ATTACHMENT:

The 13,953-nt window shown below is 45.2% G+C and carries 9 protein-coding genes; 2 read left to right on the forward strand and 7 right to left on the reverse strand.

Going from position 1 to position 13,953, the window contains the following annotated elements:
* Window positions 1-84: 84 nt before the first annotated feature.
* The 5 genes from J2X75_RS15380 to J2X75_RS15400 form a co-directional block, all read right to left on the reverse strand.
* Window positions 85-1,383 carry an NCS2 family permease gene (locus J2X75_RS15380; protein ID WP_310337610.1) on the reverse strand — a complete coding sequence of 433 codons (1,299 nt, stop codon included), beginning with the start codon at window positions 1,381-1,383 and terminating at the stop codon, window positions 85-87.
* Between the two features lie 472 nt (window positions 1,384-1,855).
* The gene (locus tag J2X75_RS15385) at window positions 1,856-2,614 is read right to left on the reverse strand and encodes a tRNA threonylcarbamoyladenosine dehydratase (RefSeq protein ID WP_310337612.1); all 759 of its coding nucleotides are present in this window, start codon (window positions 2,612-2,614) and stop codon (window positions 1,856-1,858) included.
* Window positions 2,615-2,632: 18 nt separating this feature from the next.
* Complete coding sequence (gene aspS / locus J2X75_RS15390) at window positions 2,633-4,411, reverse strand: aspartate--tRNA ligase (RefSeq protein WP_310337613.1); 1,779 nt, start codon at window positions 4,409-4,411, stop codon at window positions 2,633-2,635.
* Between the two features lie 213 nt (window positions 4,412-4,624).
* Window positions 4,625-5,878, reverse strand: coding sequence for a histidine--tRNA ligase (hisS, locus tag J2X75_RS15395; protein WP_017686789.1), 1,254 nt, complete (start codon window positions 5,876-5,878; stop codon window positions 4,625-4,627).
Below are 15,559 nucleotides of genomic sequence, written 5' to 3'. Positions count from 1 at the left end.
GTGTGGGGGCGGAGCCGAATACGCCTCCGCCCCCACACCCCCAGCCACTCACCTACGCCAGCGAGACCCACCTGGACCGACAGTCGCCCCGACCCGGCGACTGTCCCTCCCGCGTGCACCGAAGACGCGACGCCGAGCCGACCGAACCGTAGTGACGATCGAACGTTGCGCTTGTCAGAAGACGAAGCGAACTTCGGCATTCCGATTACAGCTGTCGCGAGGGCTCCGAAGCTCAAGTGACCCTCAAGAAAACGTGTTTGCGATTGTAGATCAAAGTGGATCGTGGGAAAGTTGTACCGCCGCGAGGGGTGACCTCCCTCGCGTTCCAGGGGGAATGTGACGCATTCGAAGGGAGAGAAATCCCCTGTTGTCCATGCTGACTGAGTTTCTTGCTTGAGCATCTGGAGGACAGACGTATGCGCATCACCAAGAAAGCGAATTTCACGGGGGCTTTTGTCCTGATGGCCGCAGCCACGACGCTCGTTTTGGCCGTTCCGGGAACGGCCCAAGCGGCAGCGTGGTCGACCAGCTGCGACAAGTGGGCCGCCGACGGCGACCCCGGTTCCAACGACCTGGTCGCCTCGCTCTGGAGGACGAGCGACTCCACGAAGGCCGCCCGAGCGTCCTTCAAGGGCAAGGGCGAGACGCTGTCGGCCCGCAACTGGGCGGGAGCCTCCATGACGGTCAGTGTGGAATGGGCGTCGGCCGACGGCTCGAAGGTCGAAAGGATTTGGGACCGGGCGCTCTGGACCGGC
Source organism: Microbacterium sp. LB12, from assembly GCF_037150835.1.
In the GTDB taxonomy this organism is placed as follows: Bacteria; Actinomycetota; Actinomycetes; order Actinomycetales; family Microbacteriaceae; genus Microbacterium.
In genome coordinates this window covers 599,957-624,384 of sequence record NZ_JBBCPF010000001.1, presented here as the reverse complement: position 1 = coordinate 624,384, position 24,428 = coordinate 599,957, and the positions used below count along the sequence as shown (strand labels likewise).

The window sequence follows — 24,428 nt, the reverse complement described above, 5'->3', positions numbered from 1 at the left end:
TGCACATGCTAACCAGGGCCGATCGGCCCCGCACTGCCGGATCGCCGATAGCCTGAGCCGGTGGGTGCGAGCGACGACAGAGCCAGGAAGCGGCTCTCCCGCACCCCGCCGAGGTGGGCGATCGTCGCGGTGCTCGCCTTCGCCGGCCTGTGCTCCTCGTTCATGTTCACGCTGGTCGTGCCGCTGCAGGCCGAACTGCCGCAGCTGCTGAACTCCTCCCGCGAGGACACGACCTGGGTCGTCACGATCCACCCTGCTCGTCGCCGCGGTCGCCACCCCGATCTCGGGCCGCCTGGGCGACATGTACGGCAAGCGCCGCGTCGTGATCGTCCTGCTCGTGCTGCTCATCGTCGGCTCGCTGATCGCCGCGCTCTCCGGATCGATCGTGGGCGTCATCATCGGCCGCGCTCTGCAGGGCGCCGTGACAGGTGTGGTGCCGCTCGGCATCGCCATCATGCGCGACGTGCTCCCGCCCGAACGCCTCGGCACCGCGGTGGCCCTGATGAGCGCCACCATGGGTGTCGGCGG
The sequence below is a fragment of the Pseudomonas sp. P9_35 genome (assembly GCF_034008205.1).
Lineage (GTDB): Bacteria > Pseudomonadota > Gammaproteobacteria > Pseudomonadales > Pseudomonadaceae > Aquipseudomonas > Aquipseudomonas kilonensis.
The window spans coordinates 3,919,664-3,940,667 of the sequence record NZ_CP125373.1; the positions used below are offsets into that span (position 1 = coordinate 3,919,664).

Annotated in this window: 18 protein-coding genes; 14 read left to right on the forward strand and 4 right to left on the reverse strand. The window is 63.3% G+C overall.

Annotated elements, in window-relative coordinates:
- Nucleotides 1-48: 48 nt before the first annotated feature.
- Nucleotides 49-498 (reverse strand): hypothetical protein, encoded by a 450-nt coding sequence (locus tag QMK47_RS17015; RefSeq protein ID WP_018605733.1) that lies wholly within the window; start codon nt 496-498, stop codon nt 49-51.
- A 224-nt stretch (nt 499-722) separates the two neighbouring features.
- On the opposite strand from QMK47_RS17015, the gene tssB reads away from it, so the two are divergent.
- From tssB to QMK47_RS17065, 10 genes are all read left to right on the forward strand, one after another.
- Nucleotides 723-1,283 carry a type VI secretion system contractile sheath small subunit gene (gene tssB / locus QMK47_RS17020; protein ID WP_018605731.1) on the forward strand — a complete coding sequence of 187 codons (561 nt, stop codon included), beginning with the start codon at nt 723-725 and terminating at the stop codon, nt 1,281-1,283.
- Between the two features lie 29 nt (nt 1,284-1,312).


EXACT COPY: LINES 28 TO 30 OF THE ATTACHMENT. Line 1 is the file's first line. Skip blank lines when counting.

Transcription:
- From tssB to QMK47_RS17065, 10 genes are all read left to right on the forward strand, one after another.
- Nucleotides 723-1,283 carry a type VI secretion system contractile sheath small subunit gene (gene tssB / locus QMK47_RS17020; protein ID WP_018605731.1) on the forward strand — a complete coding sequence of 187 codons (561 nt, stop codon included), beginning with the start codon at nt 723-725 and terminating at the stop codon, nt 1,281-1,283.
- Between the two features lie 29 nt (nt 1,284-1,312).